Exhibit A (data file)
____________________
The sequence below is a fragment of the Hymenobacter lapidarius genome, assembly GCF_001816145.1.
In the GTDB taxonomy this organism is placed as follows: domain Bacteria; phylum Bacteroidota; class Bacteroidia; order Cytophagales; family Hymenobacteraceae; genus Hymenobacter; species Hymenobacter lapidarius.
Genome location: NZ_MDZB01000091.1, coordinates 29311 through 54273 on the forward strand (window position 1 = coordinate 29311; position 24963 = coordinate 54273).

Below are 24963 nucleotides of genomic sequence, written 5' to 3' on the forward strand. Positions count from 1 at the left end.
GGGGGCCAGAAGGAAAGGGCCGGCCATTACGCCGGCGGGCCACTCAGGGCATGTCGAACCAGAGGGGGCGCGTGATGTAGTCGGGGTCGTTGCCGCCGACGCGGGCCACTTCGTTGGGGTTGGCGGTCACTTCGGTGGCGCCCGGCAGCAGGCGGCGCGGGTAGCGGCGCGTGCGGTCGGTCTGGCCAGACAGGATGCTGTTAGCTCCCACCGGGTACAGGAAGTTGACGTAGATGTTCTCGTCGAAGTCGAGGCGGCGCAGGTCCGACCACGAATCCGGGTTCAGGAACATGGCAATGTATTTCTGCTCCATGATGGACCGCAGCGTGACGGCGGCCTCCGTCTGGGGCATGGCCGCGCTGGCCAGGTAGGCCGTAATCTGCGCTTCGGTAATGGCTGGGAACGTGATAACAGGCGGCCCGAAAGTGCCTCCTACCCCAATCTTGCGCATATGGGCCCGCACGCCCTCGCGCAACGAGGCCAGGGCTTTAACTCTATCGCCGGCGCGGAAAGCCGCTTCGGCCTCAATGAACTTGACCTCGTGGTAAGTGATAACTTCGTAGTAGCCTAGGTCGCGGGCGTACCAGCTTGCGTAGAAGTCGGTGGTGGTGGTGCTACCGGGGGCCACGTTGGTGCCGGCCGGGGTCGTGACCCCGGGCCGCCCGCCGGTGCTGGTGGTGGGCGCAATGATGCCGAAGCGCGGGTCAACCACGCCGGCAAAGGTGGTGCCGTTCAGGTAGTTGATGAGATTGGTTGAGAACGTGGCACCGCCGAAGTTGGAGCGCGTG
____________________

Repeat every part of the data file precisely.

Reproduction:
The sequence below is a fragment of the Hymenobacter lapidarius genome, assembly GCF_001816145.1.
In the GTDB taxonomy this organism is placed as follows: domain Bacteria; phylum Bacteroidota; class Bacteroidia; order Cytophagales; family Hymenobacteraceae; genus Hymenobacter; species Hymenobacter lapidarius.
Genome location: NZ_MDZB01000091.1, coordinates 29311 through 54273 on the forward strand (window position 1 = coordinate 29311; position 24963 = coordinate 54273).

Below are 24963 nucleotides of genomic sequence, written 5' to 3' on the forward strand. Positions count from 1 at the left end.
GGGGGCCAGAAGGAAAGGGCCGGCCATTACGCCGGCGGGCCACTCAGGGCATGTCGAACCAGAGGGGGCGCGTGATGTAGTCGGGGTCGTTGCCGCCGACGCGGGCCACTTCGTTGGGGTTGGCGGTCACTTCGGTGGCGCCCGGCAGCAGGCGGCGCGGGTAGCGGCGCGTGCGGTCGGTCTGGCCAGACAGGATGCTGTTAGCTCCCACCGGGTACAGGAAGTTGACGTAGATGTTCTCGTCGAAGTCGAGGCGGCGCAGGTCCGACCACGAATCCGGGTTCAGGAACATGGCAATGTATTTCTGCTCCATGATGGACCGCAGCGTGACGGCGGCCTCCGTCTGGGGCATGGCCGCGCTGGCCAGGTAGGCCGTAATCTGCGCTTCGGTAATGGCTGGGAACGTGATAACAGGCGGCCCGAAAGTGCCTCCTACCCCAATCTTGCGCATATGGGCCCGCACGCCCTCGCGCAACGAGGCCAGGGCTTTAACTCTATCGCCGGCGCGGAAAGCCGCTTCGGCCTCAATGAACTTGACCTCGTGGTAAGTGATAACTTCGTAGTAGCCTAGGTCGCGGGCGTACCAGCTTGCGTAGAAGTCGGTGGTGGTGGTGCTACCGGGGGCCACGTTGGTGCCGGCCGGGGTCGTGACCCCGGGCCGCCCGCCGGTGCTGGTGGTGGGCGCAATGATGCCGAAGCGCGGGTCAACCACGCCGGCAAAGGTGGTGCCGTTCAGGTAGTTGATGAGATTGGTTGAGAACGTGGCACCGCCGAAGTTGGAGCGCGTG